Reported by Julielynn Wong, MD:
Cholesterol levels among U.S. adults have dropped an average of 10 points in two decades, a new study found, but cardiologists say Americans still have a lot to do to improve their health.
The survey-based study of more than 35,000 men and women found a decrease in total cholesterol from an average of 206 to 196 mg/dL as well as a 13-point drop in low-density lipoprotein cholesterol — better known as LDL or “bad” cholesterol. The results held up after adjusting for age, gender, race and obesity, and were even seen in adults who had never taken cholesterol-lowering medications.
“These findings are important because individuals with high levels of total or ‘bad’ cholesterol have a greater chance of developing heart disease, one of the leading causes of death in the United States,” said lead author Margaret Carroll, a survey statistician at the National Center for Health Statistics at the Centers for Disease Control and Prevention in Hyattsville, Md.
The drop in cholesterol among adults not taking cholesterol-lowering drugs suggests statins aren’t the only factor, according to Carroll. Another possible contributor, she said, is the decrease in dietary trans-fats — a form of fat known to raise cholesterol.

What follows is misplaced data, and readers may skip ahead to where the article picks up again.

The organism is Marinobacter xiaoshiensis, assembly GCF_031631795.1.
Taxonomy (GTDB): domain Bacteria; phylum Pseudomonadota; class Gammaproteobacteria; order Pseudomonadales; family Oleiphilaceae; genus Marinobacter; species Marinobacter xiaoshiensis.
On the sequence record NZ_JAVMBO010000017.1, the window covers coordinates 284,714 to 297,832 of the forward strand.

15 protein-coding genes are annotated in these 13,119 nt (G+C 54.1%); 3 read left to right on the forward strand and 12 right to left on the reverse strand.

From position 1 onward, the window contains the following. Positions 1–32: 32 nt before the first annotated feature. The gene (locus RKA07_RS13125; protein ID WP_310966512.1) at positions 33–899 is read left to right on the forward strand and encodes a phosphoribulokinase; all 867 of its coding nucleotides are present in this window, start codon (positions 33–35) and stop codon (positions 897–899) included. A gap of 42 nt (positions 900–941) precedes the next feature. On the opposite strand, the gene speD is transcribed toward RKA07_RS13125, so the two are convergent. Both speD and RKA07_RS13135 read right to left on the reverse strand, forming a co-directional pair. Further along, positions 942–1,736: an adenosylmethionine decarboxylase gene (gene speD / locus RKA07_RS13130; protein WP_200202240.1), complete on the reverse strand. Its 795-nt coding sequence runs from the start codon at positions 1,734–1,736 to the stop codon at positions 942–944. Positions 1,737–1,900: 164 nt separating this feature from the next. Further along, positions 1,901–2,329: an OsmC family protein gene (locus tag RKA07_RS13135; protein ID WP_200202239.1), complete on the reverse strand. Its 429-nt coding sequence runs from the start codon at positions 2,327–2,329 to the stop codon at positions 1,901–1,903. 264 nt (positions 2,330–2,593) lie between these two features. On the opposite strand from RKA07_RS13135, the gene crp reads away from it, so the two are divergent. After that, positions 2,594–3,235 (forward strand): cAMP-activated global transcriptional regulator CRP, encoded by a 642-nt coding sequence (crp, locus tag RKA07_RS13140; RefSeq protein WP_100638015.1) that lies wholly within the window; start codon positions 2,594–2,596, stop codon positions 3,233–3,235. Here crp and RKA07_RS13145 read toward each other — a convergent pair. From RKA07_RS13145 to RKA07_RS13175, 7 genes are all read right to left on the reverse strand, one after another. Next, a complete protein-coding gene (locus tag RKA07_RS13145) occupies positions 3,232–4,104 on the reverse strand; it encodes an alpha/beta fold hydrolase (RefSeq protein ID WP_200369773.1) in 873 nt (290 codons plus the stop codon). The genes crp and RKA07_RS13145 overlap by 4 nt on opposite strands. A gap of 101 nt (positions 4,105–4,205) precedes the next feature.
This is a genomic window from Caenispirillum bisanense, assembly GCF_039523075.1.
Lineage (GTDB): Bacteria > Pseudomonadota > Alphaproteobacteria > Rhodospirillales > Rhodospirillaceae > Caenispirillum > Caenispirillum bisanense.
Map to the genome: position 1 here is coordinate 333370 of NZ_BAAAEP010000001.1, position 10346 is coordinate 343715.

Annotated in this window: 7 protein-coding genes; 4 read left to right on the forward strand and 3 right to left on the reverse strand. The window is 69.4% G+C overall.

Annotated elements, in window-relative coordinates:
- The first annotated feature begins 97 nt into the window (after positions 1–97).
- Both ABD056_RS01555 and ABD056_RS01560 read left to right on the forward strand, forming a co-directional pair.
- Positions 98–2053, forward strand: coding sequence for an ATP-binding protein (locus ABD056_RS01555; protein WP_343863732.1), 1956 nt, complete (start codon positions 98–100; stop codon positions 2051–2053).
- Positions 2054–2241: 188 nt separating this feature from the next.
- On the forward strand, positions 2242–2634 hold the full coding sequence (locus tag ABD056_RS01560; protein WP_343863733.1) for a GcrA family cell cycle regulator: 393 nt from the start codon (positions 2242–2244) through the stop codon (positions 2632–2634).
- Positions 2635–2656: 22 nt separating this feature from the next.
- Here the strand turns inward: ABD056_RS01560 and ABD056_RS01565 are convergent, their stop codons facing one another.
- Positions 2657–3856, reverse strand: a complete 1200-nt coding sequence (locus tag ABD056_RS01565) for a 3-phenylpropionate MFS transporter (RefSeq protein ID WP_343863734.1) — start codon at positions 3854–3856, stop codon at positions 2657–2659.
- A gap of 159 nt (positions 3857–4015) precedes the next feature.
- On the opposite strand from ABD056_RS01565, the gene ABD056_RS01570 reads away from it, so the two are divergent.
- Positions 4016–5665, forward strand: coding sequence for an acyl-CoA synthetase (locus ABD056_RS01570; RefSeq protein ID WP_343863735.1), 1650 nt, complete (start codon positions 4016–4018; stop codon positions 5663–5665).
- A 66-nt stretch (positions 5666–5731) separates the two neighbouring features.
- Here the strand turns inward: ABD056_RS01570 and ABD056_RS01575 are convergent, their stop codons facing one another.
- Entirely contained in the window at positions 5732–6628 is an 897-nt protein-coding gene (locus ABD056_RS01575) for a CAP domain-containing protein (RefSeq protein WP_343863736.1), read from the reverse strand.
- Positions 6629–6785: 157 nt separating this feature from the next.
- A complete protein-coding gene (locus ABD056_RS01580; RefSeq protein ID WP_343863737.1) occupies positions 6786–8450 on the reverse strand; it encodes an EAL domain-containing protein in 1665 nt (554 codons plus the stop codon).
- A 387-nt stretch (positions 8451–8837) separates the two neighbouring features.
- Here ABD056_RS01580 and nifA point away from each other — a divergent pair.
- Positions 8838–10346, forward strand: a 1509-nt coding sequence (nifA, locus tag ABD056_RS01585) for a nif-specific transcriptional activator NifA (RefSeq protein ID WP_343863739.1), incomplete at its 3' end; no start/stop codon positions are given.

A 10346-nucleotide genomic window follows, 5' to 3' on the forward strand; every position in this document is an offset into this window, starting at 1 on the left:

Since 2003, the Food and Drug Administration has mandated that trans-fats be labeled on food products. And some community and state health departments have required restaurants to limit trans-fats on their menu items.
While the drop in cholesterol is good news, other factors, such as smoking, obesity, poor diet, lack of exercise, high blood pressure and alcohol use, can also raise the risk for heart disease, according to Dr. Dariush Mozaffarian, a cardiologist and associate professor of medicine and epidemiology at Harvard Medical School, who was not involved with the study.
“Physical activity has been relatively flat overall,” he said, adding that obesity rates have actually increased since the 1990s.
“We’re not eating enough of the healthy things,” Mozaffarian added. “Things like fruits, vegetables, nuts, vegetable oils, and whole grains.”
So it may be too early to rejoice.
“We’ve gone from a F+ to a D- in our report card. That’s great,” Mozaffarian said. “But we want to get to an A. We have a long way to go.”